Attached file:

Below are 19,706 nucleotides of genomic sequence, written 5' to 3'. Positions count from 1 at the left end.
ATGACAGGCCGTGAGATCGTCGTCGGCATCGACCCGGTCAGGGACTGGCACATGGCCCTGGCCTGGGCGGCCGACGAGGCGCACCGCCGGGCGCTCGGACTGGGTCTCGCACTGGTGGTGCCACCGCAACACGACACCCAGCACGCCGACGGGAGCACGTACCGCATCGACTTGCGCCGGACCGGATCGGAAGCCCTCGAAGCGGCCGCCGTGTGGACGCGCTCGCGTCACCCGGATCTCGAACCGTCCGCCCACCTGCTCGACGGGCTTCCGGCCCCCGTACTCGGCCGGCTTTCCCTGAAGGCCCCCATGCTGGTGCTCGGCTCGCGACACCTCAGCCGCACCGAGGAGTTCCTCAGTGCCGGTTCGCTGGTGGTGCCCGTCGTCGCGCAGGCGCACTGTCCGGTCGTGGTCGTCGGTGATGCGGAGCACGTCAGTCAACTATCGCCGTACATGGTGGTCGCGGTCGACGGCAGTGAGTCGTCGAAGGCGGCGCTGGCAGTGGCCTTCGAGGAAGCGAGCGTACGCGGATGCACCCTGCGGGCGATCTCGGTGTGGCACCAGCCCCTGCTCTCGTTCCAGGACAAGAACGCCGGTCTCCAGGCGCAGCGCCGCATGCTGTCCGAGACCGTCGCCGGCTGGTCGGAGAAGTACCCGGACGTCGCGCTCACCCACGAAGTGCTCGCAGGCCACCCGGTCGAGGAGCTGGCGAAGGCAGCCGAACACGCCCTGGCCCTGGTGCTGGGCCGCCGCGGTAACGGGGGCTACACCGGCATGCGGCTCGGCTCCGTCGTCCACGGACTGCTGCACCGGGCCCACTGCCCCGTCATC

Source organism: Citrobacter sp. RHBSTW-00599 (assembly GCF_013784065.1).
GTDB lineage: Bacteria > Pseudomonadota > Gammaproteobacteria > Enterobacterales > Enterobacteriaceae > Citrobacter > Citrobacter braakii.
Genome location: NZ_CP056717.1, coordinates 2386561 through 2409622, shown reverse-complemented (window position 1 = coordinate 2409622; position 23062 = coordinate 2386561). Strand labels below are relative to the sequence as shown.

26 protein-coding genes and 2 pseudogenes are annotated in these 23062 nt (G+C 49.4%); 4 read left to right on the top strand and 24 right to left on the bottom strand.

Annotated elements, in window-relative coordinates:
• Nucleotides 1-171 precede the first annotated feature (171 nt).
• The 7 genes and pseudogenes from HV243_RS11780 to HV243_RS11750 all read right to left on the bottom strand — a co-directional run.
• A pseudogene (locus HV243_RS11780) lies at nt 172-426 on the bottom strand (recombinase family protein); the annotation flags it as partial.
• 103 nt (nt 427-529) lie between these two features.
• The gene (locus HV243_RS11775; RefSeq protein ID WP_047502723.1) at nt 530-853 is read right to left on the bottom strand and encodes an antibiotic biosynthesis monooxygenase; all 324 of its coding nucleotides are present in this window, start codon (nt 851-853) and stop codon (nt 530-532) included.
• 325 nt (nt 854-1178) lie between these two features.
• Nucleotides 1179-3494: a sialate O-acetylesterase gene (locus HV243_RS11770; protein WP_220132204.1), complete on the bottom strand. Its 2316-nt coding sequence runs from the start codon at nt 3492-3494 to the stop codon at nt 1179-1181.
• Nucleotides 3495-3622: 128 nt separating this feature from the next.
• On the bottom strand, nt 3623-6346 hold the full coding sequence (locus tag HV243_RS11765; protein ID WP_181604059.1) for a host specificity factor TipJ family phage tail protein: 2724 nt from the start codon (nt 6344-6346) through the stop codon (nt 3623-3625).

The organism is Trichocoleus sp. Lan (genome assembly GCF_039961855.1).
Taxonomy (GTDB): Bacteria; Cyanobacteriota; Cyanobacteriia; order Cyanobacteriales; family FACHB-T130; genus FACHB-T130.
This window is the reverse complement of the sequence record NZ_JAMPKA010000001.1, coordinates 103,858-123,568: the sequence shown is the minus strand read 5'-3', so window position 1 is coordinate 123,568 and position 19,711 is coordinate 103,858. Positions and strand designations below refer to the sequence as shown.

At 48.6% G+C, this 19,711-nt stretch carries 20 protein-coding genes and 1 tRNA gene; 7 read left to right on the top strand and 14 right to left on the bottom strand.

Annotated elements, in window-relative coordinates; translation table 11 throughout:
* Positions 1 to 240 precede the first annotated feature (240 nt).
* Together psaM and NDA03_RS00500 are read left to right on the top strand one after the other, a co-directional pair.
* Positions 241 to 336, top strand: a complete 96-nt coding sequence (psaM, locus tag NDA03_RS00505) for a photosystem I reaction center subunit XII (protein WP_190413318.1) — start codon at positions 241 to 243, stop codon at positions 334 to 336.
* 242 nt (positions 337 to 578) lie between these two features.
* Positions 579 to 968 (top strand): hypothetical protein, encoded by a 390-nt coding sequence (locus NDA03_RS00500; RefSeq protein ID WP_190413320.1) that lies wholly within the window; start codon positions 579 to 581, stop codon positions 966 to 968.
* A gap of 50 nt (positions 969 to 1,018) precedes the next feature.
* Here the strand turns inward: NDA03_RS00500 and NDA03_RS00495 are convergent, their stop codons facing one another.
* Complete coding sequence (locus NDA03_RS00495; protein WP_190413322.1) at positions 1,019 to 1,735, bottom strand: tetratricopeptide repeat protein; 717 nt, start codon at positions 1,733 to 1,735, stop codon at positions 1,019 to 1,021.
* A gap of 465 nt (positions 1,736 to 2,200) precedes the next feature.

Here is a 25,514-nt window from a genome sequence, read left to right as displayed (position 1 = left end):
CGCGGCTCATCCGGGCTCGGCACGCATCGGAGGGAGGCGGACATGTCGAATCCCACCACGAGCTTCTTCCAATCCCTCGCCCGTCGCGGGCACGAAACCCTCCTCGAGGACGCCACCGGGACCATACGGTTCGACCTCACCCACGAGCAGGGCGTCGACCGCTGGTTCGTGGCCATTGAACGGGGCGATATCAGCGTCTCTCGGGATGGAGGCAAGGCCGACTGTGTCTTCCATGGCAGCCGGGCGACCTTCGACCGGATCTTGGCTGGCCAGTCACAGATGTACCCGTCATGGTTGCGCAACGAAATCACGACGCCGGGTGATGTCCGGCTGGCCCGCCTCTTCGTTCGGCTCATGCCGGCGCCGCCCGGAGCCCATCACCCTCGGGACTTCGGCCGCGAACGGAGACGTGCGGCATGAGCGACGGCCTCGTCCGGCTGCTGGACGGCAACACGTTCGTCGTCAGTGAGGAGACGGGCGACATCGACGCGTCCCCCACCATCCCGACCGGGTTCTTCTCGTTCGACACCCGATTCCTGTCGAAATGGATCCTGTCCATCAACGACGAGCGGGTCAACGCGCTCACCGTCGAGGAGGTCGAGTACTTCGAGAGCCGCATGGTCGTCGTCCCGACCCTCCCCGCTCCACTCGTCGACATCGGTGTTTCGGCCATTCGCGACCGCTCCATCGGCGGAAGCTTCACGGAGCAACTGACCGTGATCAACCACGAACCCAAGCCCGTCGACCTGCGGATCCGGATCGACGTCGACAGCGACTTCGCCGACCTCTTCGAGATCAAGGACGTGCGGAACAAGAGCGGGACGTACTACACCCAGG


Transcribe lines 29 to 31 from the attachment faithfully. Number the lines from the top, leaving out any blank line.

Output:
* Complete coding sequence (locus NDA03_RS00495; protein WP_190413322.1) at positions 1,019 to 1,735, bottom strand: tetratricopeptide repeat protein; 717 nt, start codon at positions 1,733 to 1,735, stop codon at positions 1,019 to 1,021.
* A gap of 465 nt (positions 1,736 to 2,200) precedes the next feature.

Here is a 25,514-nt window from a genome sequence, read left to right as displayed (position 1 = left end):